William Thomson, (Lord Kelvin)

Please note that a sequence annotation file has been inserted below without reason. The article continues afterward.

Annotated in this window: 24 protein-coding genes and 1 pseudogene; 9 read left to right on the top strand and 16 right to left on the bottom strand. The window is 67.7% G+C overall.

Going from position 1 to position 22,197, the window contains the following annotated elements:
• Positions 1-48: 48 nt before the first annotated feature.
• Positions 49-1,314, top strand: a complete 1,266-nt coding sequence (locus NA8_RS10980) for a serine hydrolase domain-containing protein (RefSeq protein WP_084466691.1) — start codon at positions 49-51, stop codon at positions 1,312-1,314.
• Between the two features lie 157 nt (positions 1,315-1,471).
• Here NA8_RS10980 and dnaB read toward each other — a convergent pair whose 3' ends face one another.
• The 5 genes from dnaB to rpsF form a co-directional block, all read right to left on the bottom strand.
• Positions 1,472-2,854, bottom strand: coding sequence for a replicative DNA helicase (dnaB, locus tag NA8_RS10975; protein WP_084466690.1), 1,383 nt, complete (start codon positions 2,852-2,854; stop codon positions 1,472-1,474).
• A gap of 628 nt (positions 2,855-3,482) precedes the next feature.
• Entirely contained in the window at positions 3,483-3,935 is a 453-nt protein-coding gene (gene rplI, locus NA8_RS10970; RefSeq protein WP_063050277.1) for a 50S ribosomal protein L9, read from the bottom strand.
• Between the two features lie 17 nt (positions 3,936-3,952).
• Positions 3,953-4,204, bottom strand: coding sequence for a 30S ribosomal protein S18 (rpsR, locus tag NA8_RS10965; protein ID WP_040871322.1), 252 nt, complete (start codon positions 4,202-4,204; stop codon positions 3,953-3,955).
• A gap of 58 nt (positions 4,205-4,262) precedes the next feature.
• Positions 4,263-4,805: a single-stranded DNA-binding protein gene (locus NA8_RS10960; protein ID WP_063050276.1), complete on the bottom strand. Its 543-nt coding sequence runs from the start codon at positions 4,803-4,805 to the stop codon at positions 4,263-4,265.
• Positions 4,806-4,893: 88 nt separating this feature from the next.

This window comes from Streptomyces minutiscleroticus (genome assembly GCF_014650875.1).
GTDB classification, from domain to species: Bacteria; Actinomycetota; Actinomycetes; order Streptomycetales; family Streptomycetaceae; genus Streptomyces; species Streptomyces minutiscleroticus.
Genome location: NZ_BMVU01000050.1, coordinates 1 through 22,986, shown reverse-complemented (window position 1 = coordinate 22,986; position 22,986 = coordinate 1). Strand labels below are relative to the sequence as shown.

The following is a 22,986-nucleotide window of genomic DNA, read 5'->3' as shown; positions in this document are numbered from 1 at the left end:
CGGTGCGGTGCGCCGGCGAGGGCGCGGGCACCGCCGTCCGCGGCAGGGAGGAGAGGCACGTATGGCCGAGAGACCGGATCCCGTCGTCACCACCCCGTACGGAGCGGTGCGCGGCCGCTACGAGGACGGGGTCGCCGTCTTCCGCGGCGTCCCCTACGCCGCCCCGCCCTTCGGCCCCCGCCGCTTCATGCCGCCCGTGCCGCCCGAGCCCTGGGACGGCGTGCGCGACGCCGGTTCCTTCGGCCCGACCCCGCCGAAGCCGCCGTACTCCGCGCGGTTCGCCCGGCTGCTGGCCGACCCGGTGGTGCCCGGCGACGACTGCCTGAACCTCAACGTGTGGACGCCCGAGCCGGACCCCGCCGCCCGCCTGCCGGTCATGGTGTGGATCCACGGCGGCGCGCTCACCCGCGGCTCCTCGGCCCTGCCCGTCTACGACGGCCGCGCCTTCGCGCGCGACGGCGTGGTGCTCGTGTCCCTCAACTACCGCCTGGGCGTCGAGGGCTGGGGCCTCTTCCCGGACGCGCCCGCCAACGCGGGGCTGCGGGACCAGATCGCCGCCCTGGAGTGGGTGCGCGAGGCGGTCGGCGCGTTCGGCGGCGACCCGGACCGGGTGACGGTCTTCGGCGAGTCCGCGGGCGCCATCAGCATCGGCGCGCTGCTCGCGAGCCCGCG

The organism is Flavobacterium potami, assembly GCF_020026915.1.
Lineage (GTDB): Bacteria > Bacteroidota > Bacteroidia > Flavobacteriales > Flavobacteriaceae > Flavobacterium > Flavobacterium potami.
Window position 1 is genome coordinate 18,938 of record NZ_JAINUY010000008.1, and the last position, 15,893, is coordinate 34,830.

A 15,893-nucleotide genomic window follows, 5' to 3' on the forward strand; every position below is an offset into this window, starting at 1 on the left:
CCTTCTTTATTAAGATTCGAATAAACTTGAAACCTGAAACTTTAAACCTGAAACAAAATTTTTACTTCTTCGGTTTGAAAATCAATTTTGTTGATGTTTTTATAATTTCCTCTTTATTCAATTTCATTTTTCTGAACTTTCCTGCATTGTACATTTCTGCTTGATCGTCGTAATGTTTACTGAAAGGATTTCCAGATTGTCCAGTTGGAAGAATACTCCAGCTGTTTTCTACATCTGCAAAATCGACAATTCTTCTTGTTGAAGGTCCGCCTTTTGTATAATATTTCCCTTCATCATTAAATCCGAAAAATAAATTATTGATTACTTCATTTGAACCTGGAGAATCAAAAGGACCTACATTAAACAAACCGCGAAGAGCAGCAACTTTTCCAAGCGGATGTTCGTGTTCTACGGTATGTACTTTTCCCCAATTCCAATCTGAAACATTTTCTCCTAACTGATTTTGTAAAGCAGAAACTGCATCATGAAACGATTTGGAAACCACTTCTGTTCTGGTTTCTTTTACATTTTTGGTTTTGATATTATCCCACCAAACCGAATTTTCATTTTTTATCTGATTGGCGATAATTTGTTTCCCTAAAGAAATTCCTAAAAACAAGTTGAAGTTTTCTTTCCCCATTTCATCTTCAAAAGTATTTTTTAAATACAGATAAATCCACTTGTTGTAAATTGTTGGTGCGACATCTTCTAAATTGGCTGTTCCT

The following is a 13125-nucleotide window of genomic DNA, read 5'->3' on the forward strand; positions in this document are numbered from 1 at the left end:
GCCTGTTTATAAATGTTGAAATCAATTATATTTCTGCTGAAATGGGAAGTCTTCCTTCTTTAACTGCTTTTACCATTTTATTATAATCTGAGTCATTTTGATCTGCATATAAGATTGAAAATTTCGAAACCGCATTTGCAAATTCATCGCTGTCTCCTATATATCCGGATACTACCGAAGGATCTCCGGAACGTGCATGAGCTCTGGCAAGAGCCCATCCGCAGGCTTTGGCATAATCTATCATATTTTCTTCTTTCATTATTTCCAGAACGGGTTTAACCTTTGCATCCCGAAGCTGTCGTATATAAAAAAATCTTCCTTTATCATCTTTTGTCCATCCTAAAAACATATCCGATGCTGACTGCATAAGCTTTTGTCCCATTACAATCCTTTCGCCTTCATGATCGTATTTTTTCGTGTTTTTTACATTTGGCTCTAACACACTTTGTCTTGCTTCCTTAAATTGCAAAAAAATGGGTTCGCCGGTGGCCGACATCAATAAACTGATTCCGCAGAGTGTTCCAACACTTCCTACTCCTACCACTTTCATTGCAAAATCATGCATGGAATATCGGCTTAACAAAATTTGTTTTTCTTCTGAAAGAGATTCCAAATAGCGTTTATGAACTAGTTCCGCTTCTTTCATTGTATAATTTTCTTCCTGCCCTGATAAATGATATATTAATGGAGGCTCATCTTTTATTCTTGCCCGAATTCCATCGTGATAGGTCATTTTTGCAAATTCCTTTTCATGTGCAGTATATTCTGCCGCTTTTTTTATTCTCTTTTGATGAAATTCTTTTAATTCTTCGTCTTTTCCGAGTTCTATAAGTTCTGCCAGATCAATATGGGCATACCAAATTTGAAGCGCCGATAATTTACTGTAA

220px-Lord_Kelvin_photographWilliam Thomson, 1st Baron Kelvin (Great Britain; 26 June 1824 – 17 December 1907) Mathematical physicist and engineer. He did important work in the mathematical analysis of electricity and thermodynamics, and did much to unify the emerging discipline of physics in its modern form. He is best known for an absolute temperature scale, he developed with James Prescott Joule, called the Kelvin scale. This is a temperature scale in which zero represents the point at which there is absolutely no kinetic energy (or heat energy). He was also a telegraph engineer, and was elected to the board of directors of the Atlantic Telegraph Company in recognition of work he did to help with the problem of transmission rate in the Transatlantic telegraph cable. Thomson had produced a mathematical analysis of the propagation of electrical signals into telegraph cables based on their capacitance and resistance. In higher speed data cables, such as today’s Cat 5, it is necessary to factor in inductance as well. Read more…

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